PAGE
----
On the eve of Honeywell announced the creation of the world’s most powerful quantum computing system. The Honeywell quantum computer has already been tested by JP Morgan Chase, one of the world’s largest financial institutions, and financiers have called the system “excellent.” And this is just the beginning.

It should be said that Honeywell used the new IBM metric (benchmark), which it introduced in October last year, to determine the power of its quantum computing system. It’s no secret that everyone does quantum computers. There are cryogenic qubits, and ion traps, and quantum annealing, and spintronics, and much more. Comparing the performance of systems in this zoo is very difficult, especially if you add the coherence retention time, the number of simultaneously confused qubits, the level of errors and many, many other parameters.

IBM tried to take into account, if not all, then most of these variables, and introduced a metric that allows judging conditionally objectively the performance of a quantum computing system of any architecture. However, not everyone agrees with her and, in particular, the debate about “quantum superiority” has flared up with Google. Nevertheless, there is a metric and, for example, IBM estimated the performance of its first “office” quantum computer Q System One of 20 cryogenic qubits at the level of 16 quantum volumes.

Returning to the Honeywell quantum computer, we report that its performance reaches 64 quantum volumes. Moreover, the company promises to increase the productivity of its quantum systems by one order every year over the next five years. For example, over the next year, she plans to create a quantum computing system with a capacity of 1024 quantum volumes.

In fact, the Honeywell system consists of only six “efficient” qubits in ion traps. But these are “honest” qubits, as stated in the company. In the IBM Q System One, for example, only some of the 20 qubits can be confused at a time. In the Honeywell system, all six qubits are simultaneously connected and coordinated, which makes it unique and the most powerful in the world of quantum computers. It is not difficult to calculate the performance of a quantum system with “efficient” qubits using the IBM methodology. This is the value of the degree to which the digit 2 should be raised. We get, 2^{6} – this is 64 “quantum volumes”. In fact, the six-qubit Honeywell quantum computer is four times more productive than the 20-qubit IBM Q System One. Benchmarks, they are such benchmarks. Do we not know about this?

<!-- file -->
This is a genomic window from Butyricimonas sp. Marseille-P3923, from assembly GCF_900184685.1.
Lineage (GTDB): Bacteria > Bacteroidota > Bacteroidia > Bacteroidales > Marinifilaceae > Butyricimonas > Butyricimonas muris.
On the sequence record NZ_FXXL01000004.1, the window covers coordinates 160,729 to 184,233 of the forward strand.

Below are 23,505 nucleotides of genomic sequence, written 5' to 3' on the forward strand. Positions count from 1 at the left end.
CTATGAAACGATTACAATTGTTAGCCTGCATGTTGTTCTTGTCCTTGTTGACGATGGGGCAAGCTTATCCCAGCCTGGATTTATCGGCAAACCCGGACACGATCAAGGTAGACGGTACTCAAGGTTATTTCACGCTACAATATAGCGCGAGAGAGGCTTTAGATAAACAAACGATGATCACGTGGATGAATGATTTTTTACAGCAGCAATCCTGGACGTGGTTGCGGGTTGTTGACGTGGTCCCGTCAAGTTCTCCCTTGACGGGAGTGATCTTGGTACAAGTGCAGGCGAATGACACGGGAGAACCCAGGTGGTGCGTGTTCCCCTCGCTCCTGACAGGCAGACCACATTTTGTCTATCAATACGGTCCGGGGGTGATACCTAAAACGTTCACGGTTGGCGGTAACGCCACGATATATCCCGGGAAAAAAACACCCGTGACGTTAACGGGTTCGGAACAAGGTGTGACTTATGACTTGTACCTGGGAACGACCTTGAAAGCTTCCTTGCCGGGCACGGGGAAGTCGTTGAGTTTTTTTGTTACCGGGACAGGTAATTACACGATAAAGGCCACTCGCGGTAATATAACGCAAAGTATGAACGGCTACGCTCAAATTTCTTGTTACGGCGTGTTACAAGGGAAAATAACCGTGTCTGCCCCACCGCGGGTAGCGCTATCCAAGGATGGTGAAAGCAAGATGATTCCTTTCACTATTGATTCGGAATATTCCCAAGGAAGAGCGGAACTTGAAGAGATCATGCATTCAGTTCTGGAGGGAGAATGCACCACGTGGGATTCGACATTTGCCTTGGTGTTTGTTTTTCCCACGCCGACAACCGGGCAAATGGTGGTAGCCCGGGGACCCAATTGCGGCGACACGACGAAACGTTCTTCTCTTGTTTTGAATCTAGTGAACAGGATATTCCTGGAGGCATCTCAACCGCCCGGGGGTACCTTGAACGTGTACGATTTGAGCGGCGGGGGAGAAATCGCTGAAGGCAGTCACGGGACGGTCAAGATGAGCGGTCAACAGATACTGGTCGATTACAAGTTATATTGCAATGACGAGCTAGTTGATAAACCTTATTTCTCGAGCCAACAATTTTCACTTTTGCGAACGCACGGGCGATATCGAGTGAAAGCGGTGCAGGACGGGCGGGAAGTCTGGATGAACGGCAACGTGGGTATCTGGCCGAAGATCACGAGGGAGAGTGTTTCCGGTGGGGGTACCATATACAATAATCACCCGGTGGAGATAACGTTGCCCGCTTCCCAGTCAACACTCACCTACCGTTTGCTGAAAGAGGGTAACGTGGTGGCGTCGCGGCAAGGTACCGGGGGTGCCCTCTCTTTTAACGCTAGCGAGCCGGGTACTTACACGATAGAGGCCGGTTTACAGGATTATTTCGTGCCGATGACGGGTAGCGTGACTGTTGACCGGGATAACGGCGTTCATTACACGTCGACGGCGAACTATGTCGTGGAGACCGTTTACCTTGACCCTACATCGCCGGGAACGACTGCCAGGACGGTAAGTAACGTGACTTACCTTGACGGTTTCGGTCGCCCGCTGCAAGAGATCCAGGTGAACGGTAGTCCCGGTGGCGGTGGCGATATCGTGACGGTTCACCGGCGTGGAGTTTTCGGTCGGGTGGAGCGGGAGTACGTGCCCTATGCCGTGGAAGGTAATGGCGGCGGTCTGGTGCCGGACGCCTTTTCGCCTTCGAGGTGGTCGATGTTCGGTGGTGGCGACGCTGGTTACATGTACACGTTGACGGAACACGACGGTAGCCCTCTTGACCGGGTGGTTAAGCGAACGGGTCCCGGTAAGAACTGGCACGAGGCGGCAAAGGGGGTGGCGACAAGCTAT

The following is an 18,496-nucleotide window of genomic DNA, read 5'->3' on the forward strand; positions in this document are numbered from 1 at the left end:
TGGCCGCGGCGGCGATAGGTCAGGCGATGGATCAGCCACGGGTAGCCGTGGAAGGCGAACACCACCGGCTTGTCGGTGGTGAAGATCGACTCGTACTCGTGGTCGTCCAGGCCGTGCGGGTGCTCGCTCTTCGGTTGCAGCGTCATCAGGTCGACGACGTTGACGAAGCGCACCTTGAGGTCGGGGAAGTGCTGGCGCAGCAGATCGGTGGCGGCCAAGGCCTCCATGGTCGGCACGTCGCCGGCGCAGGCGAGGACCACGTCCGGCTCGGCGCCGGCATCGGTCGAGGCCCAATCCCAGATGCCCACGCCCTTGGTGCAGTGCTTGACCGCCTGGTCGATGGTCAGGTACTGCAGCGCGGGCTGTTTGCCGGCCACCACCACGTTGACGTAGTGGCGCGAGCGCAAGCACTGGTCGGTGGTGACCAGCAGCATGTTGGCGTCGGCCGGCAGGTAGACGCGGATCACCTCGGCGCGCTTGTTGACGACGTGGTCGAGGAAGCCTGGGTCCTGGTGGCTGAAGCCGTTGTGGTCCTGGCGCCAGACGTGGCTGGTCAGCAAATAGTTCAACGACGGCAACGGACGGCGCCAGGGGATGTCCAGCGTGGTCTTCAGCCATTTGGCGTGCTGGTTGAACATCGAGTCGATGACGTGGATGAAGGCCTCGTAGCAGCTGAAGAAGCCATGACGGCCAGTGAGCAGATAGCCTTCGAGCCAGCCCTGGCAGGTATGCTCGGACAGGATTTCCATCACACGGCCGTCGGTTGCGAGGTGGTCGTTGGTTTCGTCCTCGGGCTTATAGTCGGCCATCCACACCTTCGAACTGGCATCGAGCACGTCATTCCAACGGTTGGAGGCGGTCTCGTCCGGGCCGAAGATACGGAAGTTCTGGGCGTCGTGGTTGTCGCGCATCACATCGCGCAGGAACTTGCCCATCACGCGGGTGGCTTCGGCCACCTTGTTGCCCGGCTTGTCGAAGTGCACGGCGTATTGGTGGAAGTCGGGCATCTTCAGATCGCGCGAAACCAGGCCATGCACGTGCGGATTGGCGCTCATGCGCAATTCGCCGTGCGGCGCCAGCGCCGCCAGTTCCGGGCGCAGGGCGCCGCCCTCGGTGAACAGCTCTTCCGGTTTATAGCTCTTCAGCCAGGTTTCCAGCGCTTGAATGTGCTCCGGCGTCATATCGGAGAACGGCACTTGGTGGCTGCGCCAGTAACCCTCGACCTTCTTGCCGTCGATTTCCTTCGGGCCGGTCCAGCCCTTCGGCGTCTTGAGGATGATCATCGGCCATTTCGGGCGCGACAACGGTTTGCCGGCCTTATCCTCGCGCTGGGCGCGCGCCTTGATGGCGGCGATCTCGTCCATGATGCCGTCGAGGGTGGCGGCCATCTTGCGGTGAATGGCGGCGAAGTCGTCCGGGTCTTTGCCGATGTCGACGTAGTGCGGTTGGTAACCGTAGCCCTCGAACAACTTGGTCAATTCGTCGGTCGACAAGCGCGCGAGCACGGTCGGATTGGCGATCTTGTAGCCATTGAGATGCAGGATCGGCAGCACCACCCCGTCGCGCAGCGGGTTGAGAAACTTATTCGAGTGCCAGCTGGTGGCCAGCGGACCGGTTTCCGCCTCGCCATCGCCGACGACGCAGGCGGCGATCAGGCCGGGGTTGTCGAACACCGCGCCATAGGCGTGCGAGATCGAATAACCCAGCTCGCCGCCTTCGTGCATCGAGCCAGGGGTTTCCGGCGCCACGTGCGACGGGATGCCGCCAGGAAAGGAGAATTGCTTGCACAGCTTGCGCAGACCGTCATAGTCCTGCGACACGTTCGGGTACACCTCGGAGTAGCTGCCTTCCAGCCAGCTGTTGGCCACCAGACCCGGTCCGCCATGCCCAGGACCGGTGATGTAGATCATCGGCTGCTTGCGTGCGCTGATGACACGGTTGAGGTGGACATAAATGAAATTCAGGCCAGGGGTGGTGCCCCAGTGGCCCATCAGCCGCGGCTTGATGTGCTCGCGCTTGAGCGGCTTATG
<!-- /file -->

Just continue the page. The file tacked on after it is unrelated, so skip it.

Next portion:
The core of the Honeywell system is a steel sphere the size of a basketball, cooled to a temperature slightly above absolute zero (–262.7 ° C). Inside the sphere are ion traps, each of which is the size of a coin of 25 US cents (24.3 mm). The ion plays the role of a qubit, and it is controlled by a laser, which is aimed at trapping the charge from outside the sphere through a small glass window. In fact, a qubit plus a laser is an analog of a transistor in the classical sense.

In addition to JP Morgan Chase, other customers whose names the company does not disclose are testing the new Honeywell system. According to Honeywell, these are companies and organizations related to chemistry, materials science, machine learning and optimization. Later this year, Honeywell, along with Microsoft, will provide access to the new quantum computer through the Microsoft Azure cloud.

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